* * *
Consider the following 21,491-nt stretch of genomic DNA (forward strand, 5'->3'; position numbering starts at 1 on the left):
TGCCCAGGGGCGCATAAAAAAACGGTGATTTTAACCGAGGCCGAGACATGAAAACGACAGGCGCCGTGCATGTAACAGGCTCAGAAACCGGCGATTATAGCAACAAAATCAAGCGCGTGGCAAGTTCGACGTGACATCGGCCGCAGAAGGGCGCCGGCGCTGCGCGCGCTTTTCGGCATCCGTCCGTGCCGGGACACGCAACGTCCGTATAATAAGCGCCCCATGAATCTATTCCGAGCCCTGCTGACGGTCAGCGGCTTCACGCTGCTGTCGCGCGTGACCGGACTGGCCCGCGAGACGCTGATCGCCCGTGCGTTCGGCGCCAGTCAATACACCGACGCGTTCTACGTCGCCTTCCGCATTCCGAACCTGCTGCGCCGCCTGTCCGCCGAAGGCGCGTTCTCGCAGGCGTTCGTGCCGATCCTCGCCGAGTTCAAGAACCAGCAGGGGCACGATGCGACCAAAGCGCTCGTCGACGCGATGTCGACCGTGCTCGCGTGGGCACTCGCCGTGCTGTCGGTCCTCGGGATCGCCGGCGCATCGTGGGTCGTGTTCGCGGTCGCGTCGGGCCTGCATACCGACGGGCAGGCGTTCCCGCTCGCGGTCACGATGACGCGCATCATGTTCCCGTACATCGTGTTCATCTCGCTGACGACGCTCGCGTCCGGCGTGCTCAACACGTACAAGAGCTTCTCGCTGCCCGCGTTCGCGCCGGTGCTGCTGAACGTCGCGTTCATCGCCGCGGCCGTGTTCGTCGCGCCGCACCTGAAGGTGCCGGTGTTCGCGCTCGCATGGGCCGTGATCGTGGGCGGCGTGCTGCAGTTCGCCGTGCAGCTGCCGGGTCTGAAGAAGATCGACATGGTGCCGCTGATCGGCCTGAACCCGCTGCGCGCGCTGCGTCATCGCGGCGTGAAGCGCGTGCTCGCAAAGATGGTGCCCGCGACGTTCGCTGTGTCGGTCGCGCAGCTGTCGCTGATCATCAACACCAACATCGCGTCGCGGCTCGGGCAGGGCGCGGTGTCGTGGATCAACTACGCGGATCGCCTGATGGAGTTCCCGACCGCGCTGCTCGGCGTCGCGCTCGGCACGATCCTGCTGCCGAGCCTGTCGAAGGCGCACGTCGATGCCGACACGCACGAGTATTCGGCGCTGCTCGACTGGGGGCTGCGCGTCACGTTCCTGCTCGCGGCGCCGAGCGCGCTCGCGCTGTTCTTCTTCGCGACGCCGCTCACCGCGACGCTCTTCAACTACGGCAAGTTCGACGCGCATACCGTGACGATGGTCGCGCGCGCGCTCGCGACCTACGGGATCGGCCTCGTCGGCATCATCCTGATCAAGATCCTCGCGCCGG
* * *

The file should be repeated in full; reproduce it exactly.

Consider the following 21,491-nt stretch of genomic DNA (forward strand, 5'->3'; position numbering starts at 1 on the left):
TGCCCAGGGGCGCATAAAAAAACGGTGATTTTAACCGAGGCCGAGACATGAAAACGACAGGCGCCGTGCATGTAACAGGCTCAGAAACCGGCGATTATAGCAACAAAATCAAGCGCGTGGCAAGTTCGACGTGACATCGGCCGCAGAAGGGCGCCGGCGCTGCGCGCGCTTTTCGGCATCCGTCCGTGCCGGGACACGCAACGTCCGTATAATAAGCGCCCCATGAATCTATTCCGAGCCCTGCTGACGGTCAGCGGCTTCACGCTGCTGTCGCGCGTGACCGGACTGGCCCGCGAGACGCTGATCGCCCGTGCGTTCGGCGCCAGTCAATACACCGACGCGTTCTACGTCGCCTTCCGCATTCCGAACCTGCTGCGCCGCCTGTCCGCCGAAGGCGCGTTCTCGCAGGCGTTCGTGCCGATCCTCGCCGAGTTCAAGAACCAGCAGGGGCACGATGCGACCAAAGCGCTCGTCGACGCGATGTCGACCGTGCTCGCGTGGGCACTCGCCGTGCTGTCGGTCCTCGGGATCGCCGGCGCATCGTGGGTCGTGTTCGCGGTCGCGTCGGGCCTGCATACCGACGGGCAGGCGTTCCCGCTCGCGGTCACGATGACGCGCATCATGTTCCCGTACATCGTGTTCATCTCGCTGACGACGCTCGCGTCCGGCGTGCTCAACACGTACAAGAGCTTCTCGCTGCCCGCGTTCGCGCCGGTGCTGCTGAACGTCGCGTTCATCGCCGCGGCCGTGTTCGTCGCGCCGCACCTGAAGGTGCCGGTGTTCGCGCTCGCATGGGCCGTGATCGTGGGCGGCGTGCTGCAGTTCGCCGTGCAGCTGCCGGGTCTGAAGAAGATCGACATGGTGCCGCTGATCGGCCTGAACCCGCTGCGCGCGCTGCGTCATCGCGGCGTGAAGCGCGTGCTCGCAAAGATGGTGCCCGCGACGTTCGCTGTGTCGGTCGCGCAGCTGTCGCTGATCATCAACACCAACATCGCGTCGCGGCTCGGGCAGGGCGCGGTGTCGTGGATCAACTACGCGGATCGCCTGATGGAGTTCCCGACCGCGCTGCTCGGCGTCGCGCTCGGCACGATCCTGCTGCCGAGCCTGTCGAAGGCGCACGTCGATGCCGACACGCACGAGTATTCGGCGCTGCTCGACTGGGGGCTGCGCGTCACGTTCCTGCTCGCGGCGCCGAGCGCGCTCGCGCTGTTCTTCTTCGCGACGCCGCTCACCGCGACGCTCTTCAACTACGGCAAGTTCGACGCGCATACCGTGACGATGGTCGCGCGCGCGCTCGCGACCTACGGGATCGGCCTCGTCGGCATCATCCTGATCAAGATCCTCGCGCCGG